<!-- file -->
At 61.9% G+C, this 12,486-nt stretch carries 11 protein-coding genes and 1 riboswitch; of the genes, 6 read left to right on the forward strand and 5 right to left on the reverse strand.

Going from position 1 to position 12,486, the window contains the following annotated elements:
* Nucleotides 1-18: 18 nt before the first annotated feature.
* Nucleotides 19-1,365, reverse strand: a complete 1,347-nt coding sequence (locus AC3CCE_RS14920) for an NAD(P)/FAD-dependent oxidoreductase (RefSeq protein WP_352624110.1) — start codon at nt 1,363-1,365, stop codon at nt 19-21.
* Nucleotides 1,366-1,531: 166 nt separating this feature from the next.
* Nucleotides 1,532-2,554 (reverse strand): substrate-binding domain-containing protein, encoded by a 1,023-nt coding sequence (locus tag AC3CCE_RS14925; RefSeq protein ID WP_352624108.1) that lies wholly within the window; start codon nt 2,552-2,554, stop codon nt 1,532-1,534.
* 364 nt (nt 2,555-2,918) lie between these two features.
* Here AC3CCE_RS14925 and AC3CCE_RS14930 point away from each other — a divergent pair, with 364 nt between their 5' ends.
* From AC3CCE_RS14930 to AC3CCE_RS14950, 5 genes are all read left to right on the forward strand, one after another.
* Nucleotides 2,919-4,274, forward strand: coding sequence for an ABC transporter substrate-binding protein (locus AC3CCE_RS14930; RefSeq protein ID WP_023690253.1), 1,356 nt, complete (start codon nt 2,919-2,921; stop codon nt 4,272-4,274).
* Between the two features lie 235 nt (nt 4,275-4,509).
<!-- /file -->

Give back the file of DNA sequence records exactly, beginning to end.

At 61.9% G+C, this 12,486-nt stretch carries 11 protein-coding genes and 1 riboswitch; of the genes, 6 read left to right on the forward strand and 5 right to left on the reverse strand.

Going from position 1 to position 12,486, the window contains the following annotated elements:
* Nucleotides 1-18: 18 nt before the first annotated feature.
* Nucleotides 19-1,365, reverse strand: a complete 1,347-nt coding sequence (locus AC3CCE_RS14920) for an NAD(P)/FAD-dependent oxidoreductase (RefSeq protein WP_352624110.1) — start codon at nt 1,363-1,365, stop codon at nt 19-21.
* Nucleotides 1,366-1,531: 166 nt separating this feature from the next.
* Nucleotides 1,532-2,554 (reverse strand): substrate-binding domain-containing protein, encoded by a 1,023-nt coding sequence (locus tag AC3CCE_RS14925; RefSeq protein ID WP_352624108.1) that lies wholly within the window; start codon nt 2,552-2,554, stop codon nt 1,532-1,534.
* 364 nt (nt 2,555-2,918) lie between these two features.
* Here AC3CCE_RS14925 and AC3CCE_RS14930 point away from each other — a divergent pair, with 364 nt between their 5' ends.
* From AC3CCE_RS14930 to AC3CCE_RS14950, 5 genes are all read left to right on the forward strand, one after another.
* Nucleotides 2,919-4,274, forward strand: coding sequence for an ABC transporter substrate-binding protein (locus AC3CCE_RS14930; RefSeq protein ID WP_023690253.1), 1,356 nt, complete (start codon nt 2,919-2,921; stop codon nt 4,272-4,274).
* Between the two features lie 235 nt (nt 4,275-4,509).